New initiative builds pastoral leaders at McGrath Institute

By William Schmitt

Strong FoundationsStrong Foundations

A group of young lay professionals serving Catholic diocesan ministries around the country will attend a unique conference on the University of Notre Dame campus this summer. They will begin a wide-ranging program to prepare them for robust careers of service and to meet an urgent need for a next generation of national leadership in the Church.

The fifteen conference participants, selected as promising representatives of a faith-filled talent pool for the future of Catholic ministry in the United States, constitute the first cohort in the Strong Foundations for Pastoral Leaders program, conducted by the McGrath Institute for Church Life.

Funded by a generous grant from Lilly Endowment Inc., the program addresses an emerging challenge for national Catholic organizations and diocesan offices: Their leadership teams are approaching retirement even as they seek to serve God’s people better amid the complex demands of management in ministry.

“The Church needs to capture the talents of more lay people,” said Katherine Angulo, program director for the McGrath Institute’s Thriving in Ministry Initiative, which is launching Strong Foundations for Pastoral Leaders. Thousands of service-minded individuals with an array of skills and sensibilities, drawn from the country’s diverse Catholic population, are needed without delay, Angulo said.

One example of the challenge: The average age of directors of religious education (DREs) in the U.S. is 71.

The Strong Foundations program will provide a unique combination of professional and pastoral development for the 15 participants. In addition to the one-week conferences they will attend over two consecutive summers, the cohort members, already emerging as leaders in Church positions, will gain from mentorships spanning a couple of years.

They will tap into the experience of dedicated mentors matched with their ministry demands and career plans. These guides with specialized knowledge, stepping forward from a number of national Catholic organizations which have partnered with the McGrath Institute for this program, will advise the participants, who are generally in their late 20s or early 30s. This senior-level accompaniment will assist the relative newcomers, already educated for their roles but lacking the full array of capabilities suited to Church leadership.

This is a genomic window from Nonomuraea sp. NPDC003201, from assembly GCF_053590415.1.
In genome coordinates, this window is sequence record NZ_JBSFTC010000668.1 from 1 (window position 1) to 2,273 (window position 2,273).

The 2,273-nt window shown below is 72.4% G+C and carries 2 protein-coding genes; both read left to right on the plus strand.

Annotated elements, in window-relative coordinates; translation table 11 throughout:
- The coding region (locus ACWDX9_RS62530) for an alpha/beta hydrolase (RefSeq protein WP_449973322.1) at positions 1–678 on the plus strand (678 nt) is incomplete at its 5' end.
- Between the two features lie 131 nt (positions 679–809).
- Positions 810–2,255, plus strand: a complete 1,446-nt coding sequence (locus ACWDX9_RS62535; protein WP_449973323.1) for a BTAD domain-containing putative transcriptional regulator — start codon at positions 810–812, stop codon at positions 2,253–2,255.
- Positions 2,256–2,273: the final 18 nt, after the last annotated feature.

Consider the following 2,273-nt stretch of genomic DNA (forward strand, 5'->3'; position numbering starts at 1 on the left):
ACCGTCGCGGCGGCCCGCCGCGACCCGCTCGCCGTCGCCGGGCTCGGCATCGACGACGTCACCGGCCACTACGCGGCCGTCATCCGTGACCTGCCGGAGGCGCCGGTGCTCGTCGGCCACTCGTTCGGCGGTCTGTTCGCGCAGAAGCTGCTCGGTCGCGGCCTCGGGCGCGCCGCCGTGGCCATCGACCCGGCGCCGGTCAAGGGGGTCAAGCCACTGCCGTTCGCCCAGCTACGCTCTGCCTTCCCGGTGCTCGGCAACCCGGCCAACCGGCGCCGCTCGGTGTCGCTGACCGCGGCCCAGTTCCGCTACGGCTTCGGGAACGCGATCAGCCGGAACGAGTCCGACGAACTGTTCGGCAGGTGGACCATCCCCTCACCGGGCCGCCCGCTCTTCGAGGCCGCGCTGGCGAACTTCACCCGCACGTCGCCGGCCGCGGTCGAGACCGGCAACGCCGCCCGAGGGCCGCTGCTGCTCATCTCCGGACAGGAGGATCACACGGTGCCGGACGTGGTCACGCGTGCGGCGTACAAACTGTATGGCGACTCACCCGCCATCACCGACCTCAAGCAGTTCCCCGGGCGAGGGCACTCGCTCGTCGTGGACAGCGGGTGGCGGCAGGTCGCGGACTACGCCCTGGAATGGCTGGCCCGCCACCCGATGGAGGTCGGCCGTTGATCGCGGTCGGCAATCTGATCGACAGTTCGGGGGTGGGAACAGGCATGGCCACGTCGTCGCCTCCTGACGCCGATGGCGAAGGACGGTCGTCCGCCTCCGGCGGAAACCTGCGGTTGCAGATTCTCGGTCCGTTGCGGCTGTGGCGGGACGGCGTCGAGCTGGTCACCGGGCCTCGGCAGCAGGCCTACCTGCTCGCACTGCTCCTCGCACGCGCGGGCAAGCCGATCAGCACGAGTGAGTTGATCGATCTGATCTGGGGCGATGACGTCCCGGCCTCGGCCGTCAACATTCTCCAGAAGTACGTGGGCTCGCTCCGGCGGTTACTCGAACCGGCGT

The knowledge base to be developed will range from administrative and managerial responsibilities, such as financial and legal insights, to areas of pastoral concern and formation, according to Angulo. Participants will also be mentored in developing their own plans for a rising, sustainable career in ministry.

“Our hope is that these candidates, in a decade or so, will be among the executive directors of major Catholic organizations,” Angulo said. The cohort was selected from a number of young laypeople whose strong potential has been noted in their dioceses, including missionary dioceses hungry for resources. The program’s selection process also takes into account the need for communities and cultures constituting the diverse Church population to be represented by tomorrow’s leaders.

Angulo expressed the McGrath Institute’s gratitude for the Lilly Endowment support, which allows for this program to be offered free of charge to those selected. Over time, the two years of mentorship and broad learning will flesh out best practices for preparation that can be passed along to dioceses and organizations who can then, in turn, implement these strategies as they form their own future leaders, she said.

A second endeavor of the Thriving in Ministry Initiative, also conducted by the McGrath Institute with generous Lilly Endowment support, already provides diocesan priests with summertime sessions on the Notre Dame campus. This Bishop D’Arcy Program in Priestly Renewal helps clergy flourish so they can lead their congregations more effectively.